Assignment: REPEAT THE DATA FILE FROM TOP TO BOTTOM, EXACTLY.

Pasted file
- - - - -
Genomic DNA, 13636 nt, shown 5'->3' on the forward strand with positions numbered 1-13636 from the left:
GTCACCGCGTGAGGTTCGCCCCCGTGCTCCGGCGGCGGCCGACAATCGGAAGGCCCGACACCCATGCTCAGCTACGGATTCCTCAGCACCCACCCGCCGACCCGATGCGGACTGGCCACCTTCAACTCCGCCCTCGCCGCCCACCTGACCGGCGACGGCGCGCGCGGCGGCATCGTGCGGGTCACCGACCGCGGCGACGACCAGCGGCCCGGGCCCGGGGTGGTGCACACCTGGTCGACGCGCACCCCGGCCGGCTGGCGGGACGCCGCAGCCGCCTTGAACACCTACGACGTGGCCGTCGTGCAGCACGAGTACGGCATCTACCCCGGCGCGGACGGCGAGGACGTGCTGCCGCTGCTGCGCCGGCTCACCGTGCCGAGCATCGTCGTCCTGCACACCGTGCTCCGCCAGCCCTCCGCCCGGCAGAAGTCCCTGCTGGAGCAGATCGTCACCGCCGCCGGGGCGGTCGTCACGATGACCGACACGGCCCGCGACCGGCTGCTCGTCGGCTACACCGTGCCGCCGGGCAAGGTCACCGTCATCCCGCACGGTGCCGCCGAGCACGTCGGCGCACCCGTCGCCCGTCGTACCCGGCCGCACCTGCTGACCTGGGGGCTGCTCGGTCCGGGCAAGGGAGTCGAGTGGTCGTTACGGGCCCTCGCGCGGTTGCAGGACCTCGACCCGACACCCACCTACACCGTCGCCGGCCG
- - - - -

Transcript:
Genomic DNA, 13636 nt, shown 5'->3' on the forward strand with positions numbered 1-13636 from the left:
GTCACCGCGTGAGGTTCGCCCCCGTGCTCCGGCGGCGGCCGACAATCGGAAGGCCCGACACCCATGCTCAGCTACGGATTCCTCAGCACCCACCCGCCGACCCGATGCGGACTGGCCACCTTCAACTCCGCCCTCGCCGCCCACCTGACCGGCGACGGCGCGCGCGGCGGCATCGTGCGGGTCACCGACCGCGGCGACGACCAGCGGCCCGGGCCCGGGGTGGTGCACACCTGGTCGACGCGCACCCCGGCCGGCTGGCGGGACGCCGCAGCCGCCTTGAACACCTACGACGTGGCCGTCGTGCAGCACGAGTACGGCATCTACCCCGGCGCGGACGGCGAGGACGTGCTGCCGCTGCTGCGCCGGCTCACCGTGCCGAGCATCGTCGTCCTGCACACCGTGCTCCGCCAGCCCTCCGCCCGGCAGAAGTCCCTGCTGGAGCAGATCGTCACCGCCGCCGGGGCGGTCGTCACGATGACCGACACGGCCCGCGACCGGCTGCTCGTCGGCTACACCGTGCCGCCGGGCAAGGTCACCGTCATCCCGCACGGTGCCGCCGAGCACGTCGGCGCACCCGTCGCCCGTCGTACCCGGCCGCACCTGCTGACCTGGGGGCTGCTCGGTCCGGGCAAGGGAGTCGAGTGGTCGTTACGGGCCCTCGCGCGGTTGCAGGACCTCGACCCGACACCCACCTACACCGTCGCCGGCCG